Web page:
Paradigm Shift: What causes change in human imagination?
I’ve been reading several books lately about the shifts in sensibility, especially with regards the imagination and sexual ethics, that emerged during the 18th century. They’ve led me to believe that every so often the world of the human imagination actually changes. A single book, a dynamic character, a new medium will suddenly open up fresh possibilities for the artist, even new ways of seeing and interpreting the world.
For example, Brian Aldiss’s Billion Year Spree — later expanded into Trillion Year Spree — persuasively argued that science fiction’s foundational work isn’t Lucian of Samosata’s True History or Cyrano de Bergerac’s State and Empire of the Moon. No, it’s Mary Shelley’s Frankenstein. Here the clanking Gothic novel acquired a technological component, as Victor Frankenstein employed electricity and contemporary medical techniques to animate his artificial man. Shelley’s novel showed us the power of the laboratory; it was in effect the first truly scientific romance.
Similarly, Flaubert’s Madame Bovary demonstrated virtually all the narrative techniques and tricks of the modern novel, the Sherlock Holmes stories created the iconic ideal of the Great Detective, and the early cowboy films of Hollywood invested the dusty Old West with epic grandeur. Not least, Rousseau’s Confessions provided the template for all the first-person memoirs and effusions of the Romantic Age—and its influence continues, quite obviously, to this day. Of course, almost no one can write as beautifully as Jean-Jacques.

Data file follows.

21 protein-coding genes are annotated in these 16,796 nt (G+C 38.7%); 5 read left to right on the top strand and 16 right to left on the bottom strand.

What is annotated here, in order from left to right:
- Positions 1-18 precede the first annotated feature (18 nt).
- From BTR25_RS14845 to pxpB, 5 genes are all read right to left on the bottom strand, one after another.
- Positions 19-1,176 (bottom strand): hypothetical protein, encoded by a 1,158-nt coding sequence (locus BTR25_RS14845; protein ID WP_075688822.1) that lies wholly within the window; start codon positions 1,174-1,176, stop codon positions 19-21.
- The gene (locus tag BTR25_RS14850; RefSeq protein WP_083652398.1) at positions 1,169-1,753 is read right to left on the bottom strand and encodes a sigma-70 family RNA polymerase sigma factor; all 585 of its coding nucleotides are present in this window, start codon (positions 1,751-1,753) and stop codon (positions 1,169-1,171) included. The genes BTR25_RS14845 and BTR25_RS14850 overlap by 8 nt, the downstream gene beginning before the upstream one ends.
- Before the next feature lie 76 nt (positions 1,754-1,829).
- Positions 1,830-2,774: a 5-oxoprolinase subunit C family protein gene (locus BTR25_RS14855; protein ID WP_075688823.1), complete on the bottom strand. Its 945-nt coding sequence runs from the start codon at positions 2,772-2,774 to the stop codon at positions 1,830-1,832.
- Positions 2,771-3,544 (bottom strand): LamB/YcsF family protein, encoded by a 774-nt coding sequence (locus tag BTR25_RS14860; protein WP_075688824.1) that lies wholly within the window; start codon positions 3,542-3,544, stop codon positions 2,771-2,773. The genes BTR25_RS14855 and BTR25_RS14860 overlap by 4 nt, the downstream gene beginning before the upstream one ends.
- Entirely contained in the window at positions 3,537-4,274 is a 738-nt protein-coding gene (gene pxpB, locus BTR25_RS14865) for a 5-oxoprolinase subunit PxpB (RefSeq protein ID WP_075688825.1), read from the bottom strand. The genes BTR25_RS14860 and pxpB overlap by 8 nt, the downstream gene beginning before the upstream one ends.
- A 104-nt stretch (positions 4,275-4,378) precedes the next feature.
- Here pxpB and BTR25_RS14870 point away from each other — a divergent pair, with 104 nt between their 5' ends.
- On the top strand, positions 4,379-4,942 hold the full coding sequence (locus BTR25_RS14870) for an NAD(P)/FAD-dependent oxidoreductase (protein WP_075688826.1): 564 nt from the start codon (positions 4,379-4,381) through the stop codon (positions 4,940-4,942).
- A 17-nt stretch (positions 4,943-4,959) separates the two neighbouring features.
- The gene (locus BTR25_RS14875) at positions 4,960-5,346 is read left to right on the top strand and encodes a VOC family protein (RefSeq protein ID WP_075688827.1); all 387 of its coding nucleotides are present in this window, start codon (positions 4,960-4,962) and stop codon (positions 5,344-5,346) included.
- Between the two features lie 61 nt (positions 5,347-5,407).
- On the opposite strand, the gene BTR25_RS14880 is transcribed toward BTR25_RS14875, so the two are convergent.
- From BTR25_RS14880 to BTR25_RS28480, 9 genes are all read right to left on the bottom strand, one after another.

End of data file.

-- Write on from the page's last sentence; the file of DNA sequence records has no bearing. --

But these are just a few instances. There are doubtless other works that have revolutionized the way we understood the world, interpreted our experience, or “made it new.” Can members of the Reading Room suggest some other instances, or favorite examples, of such literary paradigm-shifters? Astonish me, as Diaghilev once said to Jean Cocteau. Please share your thoughts.
— Michael Dirda